In order to be successful in pro-wrestling, one must have a character and a purpose. I mean, how could any promoter expect anyone to get the audience behind them unless they know what that person is fighting for?
Of course, having a gimmick doesn't make someone inherently more successful than those without one. For example, Bret Hart's gimmick (if you can call it that) was "Canadian guy who was good at pro-wrestling," and he had a much more fruitful career than Skinner. Or The Berzerker. Or The Red Rooster. Or Mantaur.
Okay, maybe gimmicks do more harm than good in many cases, but they do give talent an opportunity to get themselves more over than they previously were without one. Case and point - The Ringmaster became Stone Cold Steve Austin. Enough said.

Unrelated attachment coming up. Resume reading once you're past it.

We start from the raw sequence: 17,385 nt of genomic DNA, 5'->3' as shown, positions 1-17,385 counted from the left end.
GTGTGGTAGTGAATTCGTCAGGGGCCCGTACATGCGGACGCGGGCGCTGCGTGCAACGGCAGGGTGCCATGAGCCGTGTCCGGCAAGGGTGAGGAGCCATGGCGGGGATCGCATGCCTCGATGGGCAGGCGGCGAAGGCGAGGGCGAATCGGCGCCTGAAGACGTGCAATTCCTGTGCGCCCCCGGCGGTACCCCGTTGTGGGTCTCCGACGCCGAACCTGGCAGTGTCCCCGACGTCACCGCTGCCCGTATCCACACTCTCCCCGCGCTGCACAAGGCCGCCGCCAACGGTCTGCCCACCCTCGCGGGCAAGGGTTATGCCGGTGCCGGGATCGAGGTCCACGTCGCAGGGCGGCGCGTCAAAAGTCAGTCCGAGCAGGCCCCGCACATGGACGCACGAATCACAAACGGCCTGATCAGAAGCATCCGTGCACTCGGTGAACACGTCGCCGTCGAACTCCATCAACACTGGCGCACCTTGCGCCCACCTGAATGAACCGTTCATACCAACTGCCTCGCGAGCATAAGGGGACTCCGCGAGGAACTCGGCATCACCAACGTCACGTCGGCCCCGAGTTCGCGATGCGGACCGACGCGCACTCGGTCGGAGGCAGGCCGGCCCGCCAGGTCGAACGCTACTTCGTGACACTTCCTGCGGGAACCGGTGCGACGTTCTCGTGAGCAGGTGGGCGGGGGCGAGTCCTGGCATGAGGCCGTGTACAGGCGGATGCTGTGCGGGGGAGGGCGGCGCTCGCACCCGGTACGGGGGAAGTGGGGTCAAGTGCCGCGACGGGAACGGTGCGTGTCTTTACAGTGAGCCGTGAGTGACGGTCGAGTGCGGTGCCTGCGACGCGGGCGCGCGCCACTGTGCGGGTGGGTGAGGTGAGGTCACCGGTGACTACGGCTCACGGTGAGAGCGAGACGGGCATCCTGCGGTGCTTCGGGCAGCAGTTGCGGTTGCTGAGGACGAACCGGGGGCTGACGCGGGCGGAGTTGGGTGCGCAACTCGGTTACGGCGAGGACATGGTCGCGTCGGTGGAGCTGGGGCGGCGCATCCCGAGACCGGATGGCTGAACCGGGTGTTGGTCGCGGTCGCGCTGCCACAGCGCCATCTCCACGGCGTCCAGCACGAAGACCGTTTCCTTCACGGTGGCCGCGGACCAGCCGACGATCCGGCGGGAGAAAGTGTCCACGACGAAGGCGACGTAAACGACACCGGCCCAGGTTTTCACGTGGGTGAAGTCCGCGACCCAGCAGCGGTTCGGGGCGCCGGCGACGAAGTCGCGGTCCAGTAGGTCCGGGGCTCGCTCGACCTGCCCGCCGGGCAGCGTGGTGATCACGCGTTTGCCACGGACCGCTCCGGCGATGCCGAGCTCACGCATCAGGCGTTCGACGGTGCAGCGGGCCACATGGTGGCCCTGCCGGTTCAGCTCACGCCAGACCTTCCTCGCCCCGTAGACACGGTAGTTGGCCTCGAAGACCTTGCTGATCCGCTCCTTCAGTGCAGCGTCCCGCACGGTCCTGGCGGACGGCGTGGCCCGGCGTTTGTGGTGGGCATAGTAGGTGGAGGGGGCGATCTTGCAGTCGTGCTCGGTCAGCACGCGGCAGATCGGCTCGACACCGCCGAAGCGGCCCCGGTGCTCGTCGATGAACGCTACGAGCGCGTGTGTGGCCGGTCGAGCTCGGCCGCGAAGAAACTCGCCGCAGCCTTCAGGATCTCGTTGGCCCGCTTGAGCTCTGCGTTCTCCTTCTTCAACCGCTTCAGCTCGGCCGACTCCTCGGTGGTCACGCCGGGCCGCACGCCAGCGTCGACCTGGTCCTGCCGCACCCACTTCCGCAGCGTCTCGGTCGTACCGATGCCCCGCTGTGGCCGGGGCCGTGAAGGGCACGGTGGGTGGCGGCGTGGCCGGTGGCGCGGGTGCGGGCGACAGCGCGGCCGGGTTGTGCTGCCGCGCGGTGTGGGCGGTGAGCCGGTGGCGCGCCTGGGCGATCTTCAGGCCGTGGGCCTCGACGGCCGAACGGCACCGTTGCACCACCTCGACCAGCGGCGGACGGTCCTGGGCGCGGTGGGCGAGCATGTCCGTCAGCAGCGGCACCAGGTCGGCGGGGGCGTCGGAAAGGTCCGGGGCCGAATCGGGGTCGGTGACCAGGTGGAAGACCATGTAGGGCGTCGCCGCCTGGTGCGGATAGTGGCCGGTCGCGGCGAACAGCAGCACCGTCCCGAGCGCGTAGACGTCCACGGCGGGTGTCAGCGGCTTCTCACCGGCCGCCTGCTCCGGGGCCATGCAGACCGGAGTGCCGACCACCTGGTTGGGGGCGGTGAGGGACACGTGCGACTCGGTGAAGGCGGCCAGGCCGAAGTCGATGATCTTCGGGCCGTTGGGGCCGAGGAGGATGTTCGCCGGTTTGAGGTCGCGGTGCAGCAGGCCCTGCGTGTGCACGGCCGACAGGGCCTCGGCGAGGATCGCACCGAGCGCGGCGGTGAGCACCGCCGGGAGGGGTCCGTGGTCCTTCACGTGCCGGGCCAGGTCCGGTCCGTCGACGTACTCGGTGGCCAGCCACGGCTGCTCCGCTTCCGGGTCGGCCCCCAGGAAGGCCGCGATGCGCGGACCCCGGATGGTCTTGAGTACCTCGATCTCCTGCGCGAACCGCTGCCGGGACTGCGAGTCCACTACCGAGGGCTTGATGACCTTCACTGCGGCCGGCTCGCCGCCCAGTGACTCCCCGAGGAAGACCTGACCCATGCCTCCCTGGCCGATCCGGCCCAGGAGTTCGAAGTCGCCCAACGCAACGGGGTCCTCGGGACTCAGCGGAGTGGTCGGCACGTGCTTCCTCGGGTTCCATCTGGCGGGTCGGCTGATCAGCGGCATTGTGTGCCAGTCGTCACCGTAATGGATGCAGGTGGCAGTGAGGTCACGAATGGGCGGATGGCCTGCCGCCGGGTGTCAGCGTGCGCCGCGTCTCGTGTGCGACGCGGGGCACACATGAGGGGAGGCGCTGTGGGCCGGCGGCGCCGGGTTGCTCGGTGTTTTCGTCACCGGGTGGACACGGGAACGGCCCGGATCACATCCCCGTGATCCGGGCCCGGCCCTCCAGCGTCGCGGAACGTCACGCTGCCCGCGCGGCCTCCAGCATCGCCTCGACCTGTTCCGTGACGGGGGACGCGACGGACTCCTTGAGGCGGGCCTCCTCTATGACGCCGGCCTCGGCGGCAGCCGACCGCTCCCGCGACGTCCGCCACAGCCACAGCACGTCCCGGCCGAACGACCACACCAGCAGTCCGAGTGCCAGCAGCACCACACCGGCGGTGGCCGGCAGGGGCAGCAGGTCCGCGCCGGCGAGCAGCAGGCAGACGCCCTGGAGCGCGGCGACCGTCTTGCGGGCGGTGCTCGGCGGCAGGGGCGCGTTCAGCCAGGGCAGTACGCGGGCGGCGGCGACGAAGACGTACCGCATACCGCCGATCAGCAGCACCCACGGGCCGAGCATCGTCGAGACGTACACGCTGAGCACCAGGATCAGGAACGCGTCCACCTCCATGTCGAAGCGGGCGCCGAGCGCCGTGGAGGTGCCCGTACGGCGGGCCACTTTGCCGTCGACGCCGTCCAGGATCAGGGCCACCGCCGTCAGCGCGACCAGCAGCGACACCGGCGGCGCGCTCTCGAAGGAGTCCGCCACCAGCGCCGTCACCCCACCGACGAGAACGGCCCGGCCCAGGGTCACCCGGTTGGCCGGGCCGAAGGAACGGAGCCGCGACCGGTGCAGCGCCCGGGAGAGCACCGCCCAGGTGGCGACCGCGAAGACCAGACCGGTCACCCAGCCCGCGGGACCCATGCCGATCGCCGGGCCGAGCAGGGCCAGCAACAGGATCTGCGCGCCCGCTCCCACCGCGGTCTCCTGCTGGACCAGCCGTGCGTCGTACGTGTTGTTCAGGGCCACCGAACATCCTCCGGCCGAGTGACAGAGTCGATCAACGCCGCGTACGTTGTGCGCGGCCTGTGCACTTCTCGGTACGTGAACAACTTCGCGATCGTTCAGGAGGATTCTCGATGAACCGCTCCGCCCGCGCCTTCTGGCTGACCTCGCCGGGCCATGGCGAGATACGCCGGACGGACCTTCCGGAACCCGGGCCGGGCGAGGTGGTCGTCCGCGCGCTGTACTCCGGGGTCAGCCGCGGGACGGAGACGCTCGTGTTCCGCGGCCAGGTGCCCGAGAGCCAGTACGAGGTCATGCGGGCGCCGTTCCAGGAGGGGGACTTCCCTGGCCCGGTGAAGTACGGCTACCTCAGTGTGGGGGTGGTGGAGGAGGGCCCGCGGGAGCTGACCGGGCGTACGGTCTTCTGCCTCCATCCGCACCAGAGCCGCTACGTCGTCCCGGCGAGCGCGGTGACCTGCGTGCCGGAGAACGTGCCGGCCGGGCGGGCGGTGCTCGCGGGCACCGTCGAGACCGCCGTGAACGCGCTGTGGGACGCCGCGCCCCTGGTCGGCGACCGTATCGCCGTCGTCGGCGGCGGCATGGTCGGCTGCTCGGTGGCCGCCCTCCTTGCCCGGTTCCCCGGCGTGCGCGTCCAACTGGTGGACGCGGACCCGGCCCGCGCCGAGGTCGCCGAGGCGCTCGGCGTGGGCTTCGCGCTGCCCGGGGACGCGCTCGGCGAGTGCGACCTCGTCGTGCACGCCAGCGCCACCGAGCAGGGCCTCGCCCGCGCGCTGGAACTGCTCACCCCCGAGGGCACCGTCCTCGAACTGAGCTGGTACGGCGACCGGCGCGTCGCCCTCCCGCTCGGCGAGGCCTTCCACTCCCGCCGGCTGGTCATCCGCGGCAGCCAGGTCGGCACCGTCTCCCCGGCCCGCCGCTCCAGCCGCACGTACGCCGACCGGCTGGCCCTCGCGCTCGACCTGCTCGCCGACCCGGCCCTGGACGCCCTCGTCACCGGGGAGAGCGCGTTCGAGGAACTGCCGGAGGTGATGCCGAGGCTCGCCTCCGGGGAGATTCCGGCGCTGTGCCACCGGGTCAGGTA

Anyhow, with only a handful of original ideas left, sometimes wrestlers have to recycle old gimmicks or integrate pieces of someone else's character into their own. 99 times out of 100, these attempts are completely worthless. Very occasionally, someone manages the impossible.
Interesting to note, however, is that it often doesn't matter who used a gimmick first - it always matters who used the gimmick most effectively.